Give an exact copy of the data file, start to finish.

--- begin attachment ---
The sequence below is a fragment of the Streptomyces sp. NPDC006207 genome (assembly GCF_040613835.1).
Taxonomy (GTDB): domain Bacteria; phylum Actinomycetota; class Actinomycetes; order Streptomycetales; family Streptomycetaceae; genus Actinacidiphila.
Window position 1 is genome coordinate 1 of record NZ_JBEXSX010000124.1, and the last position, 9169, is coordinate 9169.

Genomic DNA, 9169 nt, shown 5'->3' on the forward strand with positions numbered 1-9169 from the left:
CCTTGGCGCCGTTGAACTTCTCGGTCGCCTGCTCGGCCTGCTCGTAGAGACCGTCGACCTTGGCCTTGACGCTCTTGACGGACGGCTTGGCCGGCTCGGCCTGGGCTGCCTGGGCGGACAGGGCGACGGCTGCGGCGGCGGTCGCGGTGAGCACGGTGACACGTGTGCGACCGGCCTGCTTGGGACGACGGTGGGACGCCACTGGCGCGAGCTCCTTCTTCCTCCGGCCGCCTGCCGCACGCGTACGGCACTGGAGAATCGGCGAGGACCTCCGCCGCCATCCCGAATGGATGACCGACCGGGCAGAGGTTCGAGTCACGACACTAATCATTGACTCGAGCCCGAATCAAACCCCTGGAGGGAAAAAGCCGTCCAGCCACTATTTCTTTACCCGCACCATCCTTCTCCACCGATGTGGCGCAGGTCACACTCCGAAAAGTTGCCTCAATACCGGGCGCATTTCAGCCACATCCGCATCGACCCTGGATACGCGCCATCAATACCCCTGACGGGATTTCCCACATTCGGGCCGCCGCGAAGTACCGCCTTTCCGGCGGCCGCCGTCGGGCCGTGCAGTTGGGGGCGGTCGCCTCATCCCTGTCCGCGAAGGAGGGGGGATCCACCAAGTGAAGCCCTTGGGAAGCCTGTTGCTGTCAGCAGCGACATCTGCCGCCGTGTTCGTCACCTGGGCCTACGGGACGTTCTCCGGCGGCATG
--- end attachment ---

The sequence below is a fragment of the Streptomyces sp. NPDC006207 genome (assembly GCF_040613835.1).
Taxonomy (GTDB): domain Bacteria; phylum Actinomycetota; class Actinomycetes; order Streptomycetales; family Streptomycetaceae; genus Actinacidiphila.
Window position 1 is genome coordinate 1 of record NZ_JBEXSX010000124.1, and the last position, 9169, is coordinate 9169.

Genomic DNA, 9169 nt, shown 5'->3' on the forward strand with positions numbered 1-9169 from the left:
CCTTGGCGCCGTTGAACTTCTCGGTCGCCTGCTCGGCCTGCTCGTAGAGACCGTCGACCTTGGCCTTGACGCTCTTGACGGACGGCTTGGCCGGCTCGGCCTGGGCTGCCTGGGCGGACAGGGCGACGGCTGCGGCGGCGGTCGCGGTGAGCACGGTGACACGTGTGCGACCGGCCTGCTTGGGACGACGGTGGGACGCCACTGGCGCGAGCTCCTTCTTCCTCCGGCCGCCTGCCGCACGCGTACGGCACTGGAGAATCGGCGAGGACCTCCGCCGCCATCCCGAATGGATGACCGACCGGGCAGAGGTTCGAGTCACGACACTAATCATTGACTCGAGCCCGAATCAAACCCCTGGAGGGAAAAAGCCGTCCAGCCACTATTTCTTTACCCGCACCATCCTTCTCCACCGATGTGGCGCAGGTCACACTCCGAAAAGTTGCCTCAATACCGGGCGCATTTCAGCCACATCCGCATCGACCCTGGATACGCGCCATCAATACCCCTGACGGGATTTCCCACATTCGGGCCGCCGCGAAGTACCGCCTTTCCGGCGGCCGCCGTCGGGCCGTGCAGTTGGGGGCGGTCGCCTCATCCCTGTCCGCGAAGGAGGGGGGATCCACCAAGTGAAGCCCTTGGGAAGCCTGTTGCTGTCAGCAGCGACATCTGCCGCCGTGTTCGTCACCTGGGCCTACGGGACGTTCTCCGGCGGCATG